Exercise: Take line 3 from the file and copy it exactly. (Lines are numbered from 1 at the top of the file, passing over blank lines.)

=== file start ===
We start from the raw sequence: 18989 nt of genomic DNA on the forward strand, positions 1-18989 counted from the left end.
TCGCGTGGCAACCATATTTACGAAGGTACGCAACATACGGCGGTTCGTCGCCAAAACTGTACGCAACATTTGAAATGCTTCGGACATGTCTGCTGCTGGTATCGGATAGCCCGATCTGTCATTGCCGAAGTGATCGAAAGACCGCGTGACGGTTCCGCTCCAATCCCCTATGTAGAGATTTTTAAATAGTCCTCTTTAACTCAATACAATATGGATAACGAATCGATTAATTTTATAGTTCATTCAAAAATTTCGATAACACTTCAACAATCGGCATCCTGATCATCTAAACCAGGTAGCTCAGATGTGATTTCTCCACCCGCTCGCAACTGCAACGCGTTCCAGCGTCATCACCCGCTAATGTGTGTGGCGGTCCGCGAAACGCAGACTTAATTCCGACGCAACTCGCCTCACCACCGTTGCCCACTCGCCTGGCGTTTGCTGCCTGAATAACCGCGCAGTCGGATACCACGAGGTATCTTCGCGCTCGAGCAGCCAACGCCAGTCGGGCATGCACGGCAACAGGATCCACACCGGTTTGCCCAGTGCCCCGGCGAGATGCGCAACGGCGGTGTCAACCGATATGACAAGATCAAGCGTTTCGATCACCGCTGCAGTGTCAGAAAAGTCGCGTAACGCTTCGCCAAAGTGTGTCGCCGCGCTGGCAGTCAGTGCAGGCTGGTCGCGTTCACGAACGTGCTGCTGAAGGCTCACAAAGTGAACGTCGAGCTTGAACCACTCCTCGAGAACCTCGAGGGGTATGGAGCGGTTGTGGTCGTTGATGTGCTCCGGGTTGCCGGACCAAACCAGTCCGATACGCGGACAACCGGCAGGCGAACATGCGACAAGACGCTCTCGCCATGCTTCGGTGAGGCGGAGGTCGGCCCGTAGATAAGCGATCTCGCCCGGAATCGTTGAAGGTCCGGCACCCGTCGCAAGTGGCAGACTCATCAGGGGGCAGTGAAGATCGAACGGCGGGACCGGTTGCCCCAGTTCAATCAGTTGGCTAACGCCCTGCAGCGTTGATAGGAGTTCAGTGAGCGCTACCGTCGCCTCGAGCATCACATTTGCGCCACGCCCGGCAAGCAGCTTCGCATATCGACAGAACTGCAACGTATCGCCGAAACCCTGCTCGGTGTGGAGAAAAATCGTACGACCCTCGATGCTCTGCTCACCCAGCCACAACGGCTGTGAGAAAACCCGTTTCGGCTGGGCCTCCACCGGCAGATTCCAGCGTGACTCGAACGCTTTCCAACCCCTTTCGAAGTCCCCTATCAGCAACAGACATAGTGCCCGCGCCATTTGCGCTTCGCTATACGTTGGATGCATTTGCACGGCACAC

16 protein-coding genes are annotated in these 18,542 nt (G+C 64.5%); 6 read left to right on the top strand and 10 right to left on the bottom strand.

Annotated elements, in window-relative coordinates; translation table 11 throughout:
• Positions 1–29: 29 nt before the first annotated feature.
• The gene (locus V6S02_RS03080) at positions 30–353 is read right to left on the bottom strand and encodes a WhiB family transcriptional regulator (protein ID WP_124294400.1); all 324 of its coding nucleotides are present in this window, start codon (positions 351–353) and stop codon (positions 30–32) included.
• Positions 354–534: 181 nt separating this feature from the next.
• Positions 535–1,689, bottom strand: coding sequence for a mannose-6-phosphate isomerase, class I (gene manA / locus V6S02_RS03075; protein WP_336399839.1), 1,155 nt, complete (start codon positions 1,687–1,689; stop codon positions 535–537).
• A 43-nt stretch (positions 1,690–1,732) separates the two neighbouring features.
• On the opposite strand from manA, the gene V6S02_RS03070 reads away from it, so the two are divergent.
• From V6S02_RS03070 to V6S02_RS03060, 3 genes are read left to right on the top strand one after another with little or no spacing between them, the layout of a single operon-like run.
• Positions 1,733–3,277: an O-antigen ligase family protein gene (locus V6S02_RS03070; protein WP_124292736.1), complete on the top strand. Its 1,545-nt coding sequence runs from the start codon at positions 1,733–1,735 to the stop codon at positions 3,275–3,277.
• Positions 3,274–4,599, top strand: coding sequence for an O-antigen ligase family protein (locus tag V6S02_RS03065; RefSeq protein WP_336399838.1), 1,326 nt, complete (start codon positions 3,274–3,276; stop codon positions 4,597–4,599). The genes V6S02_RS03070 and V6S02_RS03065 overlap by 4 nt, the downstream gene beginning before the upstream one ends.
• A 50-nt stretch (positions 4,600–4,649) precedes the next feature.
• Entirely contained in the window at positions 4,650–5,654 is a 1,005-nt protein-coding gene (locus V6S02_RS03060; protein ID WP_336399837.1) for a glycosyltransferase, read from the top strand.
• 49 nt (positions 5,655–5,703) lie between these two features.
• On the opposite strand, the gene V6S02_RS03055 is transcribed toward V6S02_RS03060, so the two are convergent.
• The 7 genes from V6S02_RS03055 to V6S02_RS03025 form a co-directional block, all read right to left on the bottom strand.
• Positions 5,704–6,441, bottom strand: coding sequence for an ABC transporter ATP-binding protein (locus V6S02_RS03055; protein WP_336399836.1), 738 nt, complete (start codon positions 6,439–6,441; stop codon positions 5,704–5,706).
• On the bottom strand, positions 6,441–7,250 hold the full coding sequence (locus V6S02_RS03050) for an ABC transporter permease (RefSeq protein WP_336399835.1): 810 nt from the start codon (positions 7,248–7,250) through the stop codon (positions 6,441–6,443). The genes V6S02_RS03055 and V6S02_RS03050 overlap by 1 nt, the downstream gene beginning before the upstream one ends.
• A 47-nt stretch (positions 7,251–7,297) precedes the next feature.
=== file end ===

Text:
16 protein-coding genes are annotated in these 18,542 nt (G+C 64.5%); 6 read left to right on the top strand and 10 right to left on the bottom strand.